Two Intriguing Reasons to Love Tesla

 | Aug 29, 2013 | 12:45 PM EDT  | Comments
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I was speaking yesterday to a good friend of mine who works in tech and who has owned Tesla (TSLA) since before the stock had its initial public offering.

He still owns it. He hasn't sold any shares -- and he doesn't plan to do so.

Given that the stock now has market capitalization of more than $20 billion, I asked him why. "I know," he replied. "It's wild, isn't it? That's like double what Chrysler's worth [or its parent Fiat]."

He told me there are two things that keep him holding the stock and believing that the Tesla run is far from over.

First, Intellectual Property: We don't really hear about this mentioned in relation to Tesla. But, according to my friend, the company is accumulating a massive number of patents related to electric-car technology.

If you believe a large number of cars on the road will be electric five years from now, the value of those patents should become very high. One of the larger car manufacturers will probably see some value in buying those patents and -- of course -- buying the company.

There's an enormous focus now on how many cars Tesla is selling each month or each quarter. Also mentioned quite often is the market value of the company on a per-car-sold basis. From my friend's perspective, this focus completely misses the whole underlying value being created by Tesla right now in perfecting how to build an electric car and do it well.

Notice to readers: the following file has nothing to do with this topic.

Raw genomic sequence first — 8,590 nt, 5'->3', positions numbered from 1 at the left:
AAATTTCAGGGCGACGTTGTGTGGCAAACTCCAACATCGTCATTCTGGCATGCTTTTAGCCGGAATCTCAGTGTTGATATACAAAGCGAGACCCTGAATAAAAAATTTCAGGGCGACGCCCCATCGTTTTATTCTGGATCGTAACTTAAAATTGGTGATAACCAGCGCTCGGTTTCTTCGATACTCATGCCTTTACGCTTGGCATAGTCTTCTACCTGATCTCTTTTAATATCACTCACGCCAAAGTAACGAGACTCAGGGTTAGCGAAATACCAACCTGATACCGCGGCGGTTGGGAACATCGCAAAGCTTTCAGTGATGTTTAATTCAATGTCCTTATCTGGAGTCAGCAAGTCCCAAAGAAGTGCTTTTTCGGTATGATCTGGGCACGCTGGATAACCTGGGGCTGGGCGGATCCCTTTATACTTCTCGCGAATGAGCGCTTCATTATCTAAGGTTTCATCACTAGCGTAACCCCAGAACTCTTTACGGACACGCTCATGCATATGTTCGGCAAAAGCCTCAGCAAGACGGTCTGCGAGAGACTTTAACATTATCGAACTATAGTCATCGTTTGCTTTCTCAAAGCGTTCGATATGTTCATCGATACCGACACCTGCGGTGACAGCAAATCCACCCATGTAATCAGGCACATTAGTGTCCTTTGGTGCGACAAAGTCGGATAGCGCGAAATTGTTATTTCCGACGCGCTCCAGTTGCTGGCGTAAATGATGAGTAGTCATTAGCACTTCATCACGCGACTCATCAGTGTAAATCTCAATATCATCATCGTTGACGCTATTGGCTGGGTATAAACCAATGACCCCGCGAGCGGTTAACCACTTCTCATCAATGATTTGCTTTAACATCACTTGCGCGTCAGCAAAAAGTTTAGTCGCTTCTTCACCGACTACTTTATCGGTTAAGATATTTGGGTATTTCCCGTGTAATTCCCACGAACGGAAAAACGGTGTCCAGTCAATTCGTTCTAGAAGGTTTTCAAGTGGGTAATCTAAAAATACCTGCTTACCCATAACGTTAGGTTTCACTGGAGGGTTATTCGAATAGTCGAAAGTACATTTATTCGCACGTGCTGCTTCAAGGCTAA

Second, Tesla's Marketing Magic: Not since Apple (AAPL), and its founder Steve Jobs, have we seen a company with the magic pixie dust of marketing that Tesla does.

A good case in point is Tesla's recent video and keynote address, showing off its new technology that swaps out your electric battery in your car. The live demonstration showed one man filling up his gas tank conventionally and, at the same time, a live demonstration of the electric car battery being swapped out. In the time it took for the conventional guy to fill it up, Tesla was able to swap out batteries from two cars.

The audience for this demo was obviously in rapt attention. They are believers.

But, more than just possessing the ability to get people to drink the Kool-Aid, Tesla has been able to continually surprise and delight people with their products and market them so that you constantly expect further surprises.

It's this upward-cycle aspect of marketing that turns the initial Model S customers into promoters. We saw that in the early days of Apple, and we're seeing it now.

The Tesla ride may not be done yet.

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